- Many women’s healthcare services are fragmented and hard to access.
These key points provide an opportunity for health and social care, and also for businesses and brands to step in.
The role of business, brands, and digital support in mental health
Businesses must make workplace wellbeing a priority. They can do this by re-evaluating workplace expectations, providing mental health support and training, and supporting staff in managing their symptoms. This takes time, innovation, and long-term commitment, but many organisations who have invested in workplace mental health are already seeing the benefits – including a drop in days lost to sickness ¬– and higher staff retention rates.
Brands too can help fill information gaps by providing reliable, trustworthy and accessible health information to women through channels such as social media and email.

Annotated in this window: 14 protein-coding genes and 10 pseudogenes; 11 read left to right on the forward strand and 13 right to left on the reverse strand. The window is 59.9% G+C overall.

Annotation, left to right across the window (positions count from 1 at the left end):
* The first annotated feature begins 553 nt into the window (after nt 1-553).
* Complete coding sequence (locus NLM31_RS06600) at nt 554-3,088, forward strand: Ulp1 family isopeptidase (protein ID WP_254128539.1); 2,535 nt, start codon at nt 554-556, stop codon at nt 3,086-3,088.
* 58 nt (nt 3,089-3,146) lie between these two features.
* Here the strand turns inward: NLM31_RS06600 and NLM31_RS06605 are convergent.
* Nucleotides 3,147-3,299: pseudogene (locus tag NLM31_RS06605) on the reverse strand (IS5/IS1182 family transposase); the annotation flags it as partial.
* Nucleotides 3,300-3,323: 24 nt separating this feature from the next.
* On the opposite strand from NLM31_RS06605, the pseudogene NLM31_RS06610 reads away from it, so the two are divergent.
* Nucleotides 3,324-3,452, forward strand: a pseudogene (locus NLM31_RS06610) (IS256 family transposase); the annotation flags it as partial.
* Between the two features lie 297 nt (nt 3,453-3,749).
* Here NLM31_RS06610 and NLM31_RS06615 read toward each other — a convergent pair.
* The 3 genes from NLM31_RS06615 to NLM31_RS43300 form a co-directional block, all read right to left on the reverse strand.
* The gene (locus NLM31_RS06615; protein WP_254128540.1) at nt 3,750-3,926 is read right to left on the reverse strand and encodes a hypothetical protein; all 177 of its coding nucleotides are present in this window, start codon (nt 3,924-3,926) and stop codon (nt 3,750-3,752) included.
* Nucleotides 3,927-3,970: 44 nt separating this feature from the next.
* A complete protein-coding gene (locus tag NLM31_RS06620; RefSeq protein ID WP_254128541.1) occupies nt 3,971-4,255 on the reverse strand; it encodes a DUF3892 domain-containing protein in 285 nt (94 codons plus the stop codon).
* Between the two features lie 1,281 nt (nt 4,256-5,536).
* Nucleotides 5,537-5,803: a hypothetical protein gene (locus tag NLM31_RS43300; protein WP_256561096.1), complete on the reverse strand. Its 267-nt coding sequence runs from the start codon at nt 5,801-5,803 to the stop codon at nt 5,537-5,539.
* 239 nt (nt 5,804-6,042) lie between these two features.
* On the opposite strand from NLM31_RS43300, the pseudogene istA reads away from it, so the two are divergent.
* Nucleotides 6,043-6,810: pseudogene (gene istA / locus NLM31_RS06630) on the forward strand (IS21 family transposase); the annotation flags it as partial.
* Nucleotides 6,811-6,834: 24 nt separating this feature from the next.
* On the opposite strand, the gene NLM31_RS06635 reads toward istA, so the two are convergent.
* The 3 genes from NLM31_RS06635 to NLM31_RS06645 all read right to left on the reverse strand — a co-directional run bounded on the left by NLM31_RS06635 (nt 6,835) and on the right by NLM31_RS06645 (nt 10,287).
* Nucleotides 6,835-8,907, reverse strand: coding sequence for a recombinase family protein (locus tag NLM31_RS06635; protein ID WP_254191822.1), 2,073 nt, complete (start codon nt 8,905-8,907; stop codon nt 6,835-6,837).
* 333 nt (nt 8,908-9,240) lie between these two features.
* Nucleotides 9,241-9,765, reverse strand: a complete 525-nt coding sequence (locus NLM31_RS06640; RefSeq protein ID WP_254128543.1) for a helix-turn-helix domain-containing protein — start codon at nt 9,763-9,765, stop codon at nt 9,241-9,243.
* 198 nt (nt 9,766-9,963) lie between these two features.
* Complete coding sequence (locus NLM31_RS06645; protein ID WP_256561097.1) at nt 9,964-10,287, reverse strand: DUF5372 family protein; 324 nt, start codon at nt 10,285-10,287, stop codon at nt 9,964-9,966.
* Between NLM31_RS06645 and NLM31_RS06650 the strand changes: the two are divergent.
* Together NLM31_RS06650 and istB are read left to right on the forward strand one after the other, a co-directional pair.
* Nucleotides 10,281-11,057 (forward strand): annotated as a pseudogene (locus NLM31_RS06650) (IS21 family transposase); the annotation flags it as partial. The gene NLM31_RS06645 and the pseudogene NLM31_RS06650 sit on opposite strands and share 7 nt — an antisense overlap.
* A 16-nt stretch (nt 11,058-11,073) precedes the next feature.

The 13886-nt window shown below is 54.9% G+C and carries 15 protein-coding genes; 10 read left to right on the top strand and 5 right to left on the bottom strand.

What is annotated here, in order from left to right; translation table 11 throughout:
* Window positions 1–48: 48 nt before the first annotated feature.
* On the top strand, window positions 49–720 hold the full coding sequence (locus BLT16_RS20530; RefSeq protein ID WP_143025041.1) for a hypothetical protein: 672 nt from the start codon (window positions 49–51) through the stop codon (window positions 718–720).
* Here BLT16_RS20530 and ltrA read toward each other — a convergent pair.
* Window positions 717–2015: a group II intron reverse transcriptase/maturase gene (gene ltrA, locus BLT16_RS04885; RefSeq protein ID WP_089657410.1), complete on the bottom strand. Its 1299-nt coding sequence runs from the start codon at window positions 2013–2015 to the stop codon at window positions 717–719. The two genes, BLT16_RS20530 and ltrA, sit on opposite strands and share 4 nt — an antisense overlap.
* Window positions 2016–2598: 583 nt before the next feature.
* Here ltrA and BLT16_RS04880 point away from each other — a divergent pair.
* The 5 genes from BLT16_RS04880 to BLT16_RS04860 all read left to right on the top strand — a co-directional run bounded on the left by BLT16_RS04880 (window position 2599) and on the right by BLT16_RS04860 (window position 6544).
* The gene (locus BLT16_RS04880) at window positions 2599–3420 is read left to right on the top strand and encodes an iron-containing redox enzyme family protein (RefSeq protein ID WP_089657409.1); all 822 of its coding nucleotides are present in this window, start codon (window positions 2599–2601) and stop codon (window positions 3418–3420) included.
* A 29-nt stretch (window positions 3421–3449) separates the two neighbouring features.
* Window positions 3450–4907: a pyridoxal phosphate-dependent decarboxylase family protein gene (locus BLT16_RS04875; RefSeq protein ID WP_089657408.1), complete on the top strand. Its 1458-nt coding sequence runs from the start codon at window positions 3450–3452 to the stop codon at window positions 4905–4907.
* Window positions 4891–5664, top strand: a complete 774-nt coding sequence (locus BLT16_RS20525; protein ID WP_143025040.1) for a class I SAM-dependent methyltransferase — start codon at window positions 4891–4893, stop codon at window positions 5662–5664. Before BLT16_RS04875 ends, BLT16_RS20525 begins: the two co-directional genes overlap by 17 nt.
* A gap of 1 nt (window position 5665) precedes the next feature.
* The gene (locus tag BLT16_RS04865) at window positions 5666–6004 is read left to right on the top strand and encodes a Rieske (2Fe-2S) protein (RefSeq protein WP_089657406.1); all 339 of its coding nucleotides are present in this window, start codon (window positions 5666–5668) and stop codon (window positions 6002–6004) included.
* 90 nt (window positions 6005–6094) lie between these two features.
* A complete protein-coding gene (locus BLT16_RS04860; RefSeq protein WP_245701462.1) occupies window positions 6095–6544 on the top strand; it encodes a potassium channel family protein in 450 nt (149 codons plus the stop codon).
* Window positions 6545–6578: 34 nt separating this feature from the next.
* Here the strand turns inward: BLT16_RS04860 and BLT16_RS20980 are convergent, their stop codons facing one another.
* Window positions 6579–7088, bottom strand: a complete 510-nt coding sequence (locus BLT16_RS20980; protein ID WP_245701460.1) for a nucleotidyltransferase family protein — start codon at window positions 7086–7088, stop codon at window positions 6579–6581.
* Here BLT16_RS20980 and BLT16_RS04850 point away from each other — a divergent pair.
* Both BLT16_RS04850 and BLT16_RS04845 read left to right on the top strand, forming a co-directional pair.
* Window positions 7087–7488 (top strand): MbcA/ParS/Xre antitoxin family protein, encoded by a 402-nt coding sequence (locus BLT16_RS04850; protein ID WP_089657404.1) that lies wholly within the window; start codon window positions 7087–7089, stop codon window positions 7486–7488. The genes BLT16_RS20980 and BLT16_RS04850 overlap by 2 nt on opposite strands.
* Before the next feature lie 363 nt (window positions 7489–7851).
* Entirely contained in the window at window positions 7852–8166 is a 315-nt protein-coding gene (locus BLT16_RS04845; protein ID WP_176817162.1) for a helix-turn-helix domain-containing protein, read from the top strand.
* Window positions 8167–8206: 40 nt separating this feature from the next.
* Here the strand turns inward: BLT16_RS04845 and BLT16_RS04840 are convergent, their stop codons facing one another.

Digital mental health programmes also have an important role to play, both in healthcare and work settings. Considering the factors driving women’s worsening mental health, for example, working from home and fear of judgement, online solutions can provide vital support. SilverCloud® by Amwell® digital mental health programmes are confidential and can be accessed 24/7 from home. In addition, the ability to add a supporter to some programmes, provides a vital human link.
In their report, The Royal College of Obstetricians and Gynaecologists (RCOG) states clearly that “healthy women are the cornerstone of healthy societies”. Early and effective mental health support has never been more vital to creating a positive, healthy and empowered future for women.